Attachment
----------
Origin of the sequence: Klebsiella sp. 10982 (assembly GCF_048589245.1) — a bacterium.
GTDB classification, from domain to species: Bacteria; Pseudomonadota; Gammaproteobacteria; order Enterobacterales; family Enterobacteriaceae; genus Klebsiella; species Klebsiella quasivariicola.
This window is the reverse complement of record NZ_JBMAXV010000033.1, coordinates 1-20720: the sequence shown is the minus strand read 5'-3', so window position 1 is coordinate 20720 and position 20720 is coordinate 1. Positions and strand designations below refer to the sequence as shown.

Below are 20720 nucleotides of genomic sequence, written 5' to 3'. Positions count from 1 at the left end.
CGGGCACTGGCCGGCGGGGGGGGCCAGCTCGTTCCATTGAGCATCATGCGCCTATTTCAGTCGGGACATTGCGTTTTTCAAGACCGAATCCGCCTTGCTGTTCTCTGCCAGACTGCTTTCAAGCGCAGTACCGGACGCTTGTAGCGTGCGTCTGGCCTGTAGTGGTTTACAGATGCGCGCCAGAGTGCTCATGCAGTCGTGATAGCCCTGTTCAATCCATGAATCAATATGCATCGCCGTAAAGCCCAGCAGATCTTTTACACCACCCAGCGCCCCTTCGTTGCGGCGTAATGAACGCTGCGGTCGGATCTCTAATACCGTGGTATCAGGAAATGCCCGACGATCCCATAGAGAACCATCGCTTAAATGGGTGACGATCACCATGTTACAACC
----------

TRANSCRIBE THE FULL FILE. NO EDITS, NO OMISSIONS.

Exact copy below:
Origin of the sequence: Klebsiella sp. 10982 (assembly GCF_048589245.1) — a bacterium.
GTDB classification, from domain to species: Bacteria; Pseudomonadota; Gammaproteobacteria; order Enterobacterales; family Enterobacteriaceae; genus Klebsiella; species Klebsiella quasivariicola.
This window is the reverse complement of record NZ_JBMAXV010000033.1, coordinates 1-20720: the sequence shown is the minus strand read 5'-3', so window position 1 is coordinate 20720 and position 20720 is coordinate 1. Positions and strand designations below refer to the sequence as shown.

Below are 20720 nucleotides of genomic sequence, written 5' to 3'. Positions count from 1 at the left end.
CGGGCACTGGCCGGCGGGGGGGGCCAGCTCGTTCCATTGAGCATCATGCGCCTATTTCAGTCGGGACATTGCGTTTTTCAAGACCGAATCCGCCTTGCTGTTCTCTGCCAGACTGCTTTCAAGCGCAGTACCGGACGCTTGTAGCGTGCGTCTGGCCTGTAGTGGTTTACAGATGCGCGCCAGAGTGCTCATGCAGTCGTGATAGCCCTGTTCAATCCATGAATCAATATGCATCGCCGTAAAGCCCAGCAGATCTTTTACACCACCCAGCGCCCCTTCGTTGCGGCGTAATGAACGCTGCGGTCGGATCTCTAATACCGTGGTATCAGGAAATGCCCGACGATCCCATAGAGAACCATCGCTTAAATGGGTGACGATCACCATGTTACAACC